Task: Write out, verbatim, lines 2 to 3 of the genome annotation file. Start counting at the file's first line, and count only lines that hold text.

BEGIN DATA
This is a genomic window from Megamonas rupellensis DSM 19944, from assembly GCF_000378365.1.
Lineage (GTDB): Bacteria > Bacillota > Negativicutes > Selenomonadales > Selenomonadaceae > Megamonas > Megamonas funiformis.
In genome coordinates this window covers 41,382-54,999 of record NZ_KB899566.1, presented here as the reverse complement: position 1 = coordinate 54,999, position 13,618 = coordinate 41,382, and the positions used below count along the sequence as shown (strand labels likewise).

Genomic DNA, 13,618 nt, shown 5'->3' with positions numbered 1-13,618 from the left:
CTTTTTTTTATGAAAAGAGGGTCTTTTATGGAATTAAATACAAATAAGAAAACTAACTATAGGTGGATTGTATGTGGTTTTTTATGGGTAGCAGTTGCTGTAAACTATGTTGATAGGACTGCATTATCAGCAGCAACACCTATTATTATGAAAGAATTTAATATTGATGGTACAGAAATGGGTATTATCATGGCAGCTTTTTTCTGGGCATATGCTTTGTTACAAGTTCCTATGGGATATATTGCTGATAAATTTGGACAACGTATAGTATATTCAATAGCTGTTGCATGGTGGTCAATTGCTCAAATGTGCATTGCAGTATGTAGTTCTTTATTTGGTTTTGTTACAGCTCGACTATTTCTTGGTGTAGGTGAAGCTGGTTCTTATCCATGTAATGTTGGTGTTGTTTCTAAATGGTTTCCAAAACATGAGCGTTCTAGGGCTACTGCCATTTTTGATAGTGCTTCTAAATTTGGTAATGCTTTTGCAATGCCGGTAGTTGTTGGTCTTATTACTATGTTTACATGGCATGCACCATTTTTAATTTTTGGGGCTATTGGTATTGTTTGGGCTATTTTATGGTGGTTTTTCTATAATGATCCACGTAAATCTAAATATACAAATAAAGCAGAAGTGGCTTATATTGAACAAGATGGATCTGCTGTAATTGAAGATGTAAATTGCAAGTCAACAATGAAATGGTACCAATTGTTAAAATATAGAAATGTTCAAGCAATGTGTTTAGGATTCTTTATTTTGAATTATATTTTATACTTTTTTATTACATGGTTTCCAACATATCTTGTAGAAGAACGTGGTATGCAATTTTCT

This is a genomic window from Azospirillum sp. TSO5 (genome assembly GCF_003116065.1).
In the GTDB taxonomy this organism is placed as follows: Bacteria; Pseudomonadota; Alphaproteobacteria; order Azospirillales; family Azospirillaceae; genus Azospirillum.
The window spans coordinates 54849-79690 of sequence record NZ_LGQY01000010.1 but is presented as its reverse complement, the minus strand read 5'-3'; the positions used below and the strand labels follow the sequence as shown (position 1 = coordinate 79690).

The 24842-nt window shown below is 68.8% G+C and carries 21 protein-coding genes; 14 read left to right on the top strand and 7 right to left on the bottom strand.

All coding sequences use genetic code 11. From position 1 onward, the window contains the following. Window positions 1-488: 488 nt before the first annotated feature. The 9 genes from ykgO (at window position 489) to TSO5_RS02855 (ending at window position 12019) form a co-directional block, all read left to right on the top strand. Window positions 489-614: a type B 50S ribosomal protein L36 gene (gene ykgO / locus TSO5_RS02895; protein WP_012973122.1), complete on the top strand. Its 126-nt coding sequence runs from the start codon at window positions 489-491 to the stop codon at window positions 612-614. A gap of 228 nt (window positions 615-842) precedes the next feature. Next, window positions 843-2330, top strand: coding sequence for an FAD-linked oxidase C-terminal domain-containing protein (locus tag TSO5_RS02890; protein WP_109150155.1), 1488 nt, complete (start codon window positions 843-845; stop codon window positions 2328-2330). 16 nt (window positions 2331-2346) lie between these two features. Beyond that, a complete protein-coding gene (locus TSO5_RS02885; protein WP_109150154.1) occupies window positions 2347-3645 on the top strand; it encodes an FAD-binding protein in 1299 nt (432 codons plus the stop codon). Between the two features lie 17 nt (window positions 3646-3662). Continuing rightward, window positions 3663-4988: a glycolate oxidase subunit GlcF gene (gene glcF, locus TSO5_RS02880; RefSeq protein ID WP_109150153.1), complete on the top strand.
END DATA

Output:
Lineage (GTDB): Bacteria > Bacillota > Negativicutes > Selenomonadales > Selenomonadaceae > Megamonas > Megamonas funiformis.
In genome coordinates this window covers 41,382-54,999 of record NZ_KB899566.1, presented here as the reverse complement: position 1 = coordinate 54,999, position 13,618 = coordinate 41,382, and the positions used below count along the sequence as shown (strand labels likewise).